An oft sun-soaked city flanked by the Mediterranean, Marseille is a multicultural metropolis with a history spanning 26 centuries. It is also the birthplace of the first café in France – a heritage that lives on today in its best cafés and coffee shops.
Beyond discovering attractions like the Basilique Notre-Dame de la Garde and the Old Port, one of the best ways to explore culture in Marseille – founded in 600 BC by the Phocaeans – is to sit down with a cup of coffee. This is especially true when you consider that France’s first café opened in Marseille, in 1671. Today, sitting at the counter with friends or taking a moment to meditate over a brew in near inevitable sunshine is nothing short of a local institution. Though Marseille’s best cafés include trendy hangouts and historic coffee bars, the common theme is top-notch espresso, s’il vous plaît.
Whether you’re a hot chocolate fanatic or in the market for flavourful slow-brewed coffee – made with an authentic 1965 Faema machine – Coogee will not disappoint. Coogee was founded by Yohan Fisel, a real coffee aficionado, in 2013, and quickly became an institution in Marseille. Everything is home-made and served in stylish yet cosy surrounds: from the brick wall where Fisel hangs up his bike every day to the big soft armchairs and the vintage furniture, the place is reminiscent of Central Perk of Friends fame. In addition to speciality coffees and chai lattes, here you can enjoy a wide array of tempting patisseries, along with build-your-own salads. Anaïs from popular local blog Anaïs et Pedro calls it “the best coffee in Marseille”.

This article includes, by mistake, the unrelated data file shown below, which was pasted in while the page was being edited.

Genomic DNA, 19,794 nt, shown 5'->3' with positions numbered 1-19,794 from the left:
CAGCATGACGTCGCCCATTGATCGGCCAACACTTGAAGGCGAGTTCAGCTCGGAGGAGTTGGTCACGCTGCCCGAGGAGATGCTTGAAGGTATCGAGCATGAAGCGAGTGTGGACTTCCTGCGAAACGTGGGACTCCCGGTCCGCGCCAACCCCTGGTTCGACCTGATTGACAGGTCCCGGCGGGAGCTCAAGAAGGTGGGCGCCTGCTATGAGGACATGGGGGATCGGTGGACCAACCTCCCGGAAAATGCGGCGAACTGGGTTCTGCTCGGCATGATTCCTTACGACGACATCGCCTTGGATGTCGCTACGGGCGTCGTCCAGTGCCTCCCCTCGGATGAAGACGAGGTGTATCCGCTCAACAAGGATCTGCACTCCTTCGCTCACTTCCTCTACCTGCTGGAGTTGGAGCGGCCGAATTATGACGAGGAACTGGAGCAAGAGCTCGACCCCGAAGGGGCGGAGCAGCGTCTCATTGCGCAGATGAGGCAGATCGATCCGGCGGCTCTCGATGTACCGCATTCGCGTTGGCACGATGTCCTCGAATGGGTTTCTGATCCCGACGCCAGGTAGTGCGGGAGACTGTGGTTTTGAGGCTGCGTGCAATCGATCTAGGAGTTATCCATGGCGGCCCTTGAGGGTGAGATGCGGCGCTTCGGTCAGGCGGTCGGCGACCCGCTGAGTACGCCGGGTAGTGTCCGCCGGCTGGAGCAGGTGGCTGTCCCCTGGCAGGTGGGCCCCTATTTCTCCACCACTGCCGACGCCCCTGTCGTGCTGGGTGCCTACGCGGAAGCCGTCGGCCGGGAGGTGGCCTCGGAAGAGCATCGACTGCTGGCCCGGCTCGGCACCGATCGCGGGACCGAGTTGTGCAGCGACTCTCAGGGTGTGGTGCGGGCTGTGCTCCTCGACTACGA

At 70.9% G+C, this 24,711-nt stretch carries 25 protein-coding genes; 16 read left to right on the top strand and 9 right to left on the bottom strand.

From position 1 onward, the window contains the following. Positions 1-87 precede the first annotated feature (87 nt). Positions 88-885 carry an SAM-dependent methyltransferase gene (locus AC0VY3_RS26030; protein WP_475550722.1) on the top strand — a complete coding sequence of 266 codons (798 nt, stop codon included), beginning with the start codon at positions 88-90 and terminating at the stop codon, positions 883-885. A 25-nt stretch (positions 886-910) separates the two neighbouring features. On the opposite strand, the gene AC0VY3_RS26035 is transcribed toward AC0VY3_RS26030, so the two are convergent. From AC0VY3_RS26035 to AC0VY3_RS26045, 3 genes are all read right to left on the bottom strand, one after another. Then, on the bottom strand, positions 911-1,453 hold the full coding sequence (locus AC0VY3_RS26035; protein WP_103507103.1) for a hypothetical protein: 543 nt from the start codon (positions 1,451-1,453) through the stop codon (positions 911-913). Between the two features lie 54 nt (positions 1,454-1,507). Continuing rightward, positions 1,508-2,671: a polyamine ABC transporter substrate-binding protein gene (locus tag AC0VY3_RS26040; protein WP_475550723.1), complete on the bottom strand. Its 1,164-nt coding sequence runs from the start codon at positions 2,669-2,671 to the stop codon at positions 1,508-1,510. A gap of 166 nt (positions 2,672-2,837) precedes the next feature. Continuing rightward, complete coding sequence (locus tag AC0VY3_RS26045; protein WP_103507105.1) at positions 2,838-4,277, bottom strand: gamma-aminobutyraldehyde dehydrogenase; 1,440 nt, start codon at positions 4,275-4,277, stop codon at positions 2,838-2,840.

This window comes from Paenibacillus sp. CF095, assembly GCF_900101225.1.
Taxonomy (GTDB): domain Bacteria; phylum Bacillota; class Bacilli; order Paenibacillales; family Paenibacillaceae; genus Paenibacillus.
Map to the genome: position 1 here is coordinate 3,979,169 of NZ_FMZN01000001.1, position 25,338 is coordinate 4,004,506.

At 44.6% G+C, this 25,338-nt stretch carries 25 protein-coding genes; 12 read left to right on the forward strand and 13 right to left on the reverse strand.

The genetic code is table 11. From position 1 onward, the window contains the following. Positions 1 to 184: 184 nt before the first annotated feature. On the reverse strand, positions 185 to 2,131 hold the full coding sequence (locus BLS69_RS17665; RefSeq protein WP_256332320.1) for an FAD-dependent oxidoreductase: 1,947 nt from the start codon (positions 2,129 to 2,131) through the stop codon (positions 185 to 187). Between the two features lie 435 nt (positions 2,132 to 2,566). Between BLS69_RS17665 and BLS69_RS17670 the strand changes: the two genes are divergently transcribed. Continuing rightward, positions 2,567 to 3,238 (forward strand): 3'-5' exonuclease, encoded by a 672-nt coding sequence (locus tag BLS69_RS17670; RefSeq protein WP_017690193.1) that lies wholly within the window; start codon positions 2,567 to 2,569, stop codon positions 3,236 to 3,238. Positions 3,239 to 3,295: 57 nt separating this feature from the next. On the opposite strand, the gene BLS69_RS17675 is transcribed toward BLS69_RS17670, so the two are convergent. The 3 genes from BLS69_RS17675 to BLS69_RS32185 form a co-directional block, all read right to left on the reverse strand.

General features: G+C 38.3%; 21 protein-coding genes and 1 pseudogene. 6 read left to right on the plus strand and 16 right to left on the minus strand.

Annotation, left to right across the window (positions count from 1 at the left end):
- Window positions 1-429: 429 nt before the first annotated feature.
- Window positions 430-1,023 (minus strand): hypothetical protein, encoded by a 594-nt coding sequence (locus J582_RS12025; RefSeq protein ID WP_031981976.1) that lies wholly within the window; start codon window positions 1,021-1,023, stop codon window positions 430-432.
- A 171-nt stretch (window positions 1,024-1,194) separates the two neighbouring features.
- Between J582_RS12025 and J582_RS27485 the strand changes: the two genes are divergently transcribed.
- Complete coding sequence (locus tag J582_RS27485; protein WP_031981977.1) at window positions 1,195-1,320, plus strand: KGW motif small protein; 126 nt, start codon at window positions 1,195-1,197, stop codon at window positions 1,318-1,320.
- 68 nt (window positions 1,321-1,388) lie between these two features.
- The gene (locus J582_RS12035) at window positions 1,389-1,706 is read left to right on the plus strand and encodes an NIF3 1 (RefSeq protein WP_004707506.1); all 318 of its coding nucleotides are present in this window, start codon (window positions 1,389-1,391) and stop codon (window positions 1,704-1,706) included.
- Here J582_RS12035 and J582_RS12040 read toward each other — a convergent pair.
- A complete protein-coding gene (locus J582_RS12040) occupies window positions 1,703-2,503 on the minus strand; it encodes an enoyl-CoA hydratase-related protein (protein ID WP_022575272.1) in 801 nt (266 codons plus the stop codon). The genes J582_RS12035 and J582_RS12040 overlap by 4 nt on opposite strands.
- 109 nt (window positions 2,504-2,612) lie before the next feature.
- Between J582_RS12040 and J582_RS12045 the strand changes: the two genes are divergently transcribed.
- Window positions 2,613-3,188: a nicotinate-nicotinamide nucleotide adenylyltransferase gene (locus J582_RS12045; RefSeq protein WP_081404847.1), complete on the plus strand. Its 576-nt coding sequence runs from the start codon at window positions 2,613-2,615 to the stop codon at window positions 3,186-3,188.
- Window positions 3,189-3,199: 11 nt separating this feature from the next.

Formerly a cabaret, this historic bar dating from the ’30s is located on the first floor of the Hotel Bellevue and has become a must-visit in the cité phocéenne. Very music-oriented, the café hosts live concerts every Wednesday and Friday night in the purest jazz tradition. As well as a morning coffee, this is a great place to discover typical Provençal cuisine and enjoy cocktails into the evening – and, if you’re passing by for lunch on a sunny day, its intimate terrace offers stunning views of the Vieux Port (Old Port) and the Basilica Notre-Dame de la Garde.
La Samaritaine is one of the oldest brasseries in Marseille, dating back to 1910. This is where you’ll enjoy one of the most incredible views of the Vieux Port and the Notre-Dame de la Garde (also known as La Bonne Mère among local residents). The café is renowned for its immense cultural diversity – anyone and everyone is welcome here and many different languages can always be heard. La Samaritaine owes its name to the old fountain formerly located next to the café and references the biblical story of the Samaritan woman, whom Jesus speaks to at a well. Though the fountain may be gone, the name still seems suitable for a place where people come to drink – even if today it is more coffee and pastis than water! If you visit La Samaritaine, you’re well placed to enjoy a trip to explore the rocky inlets and sandy creeks of the Frioul Islands – the shuttle boat is just a one-minute walk away.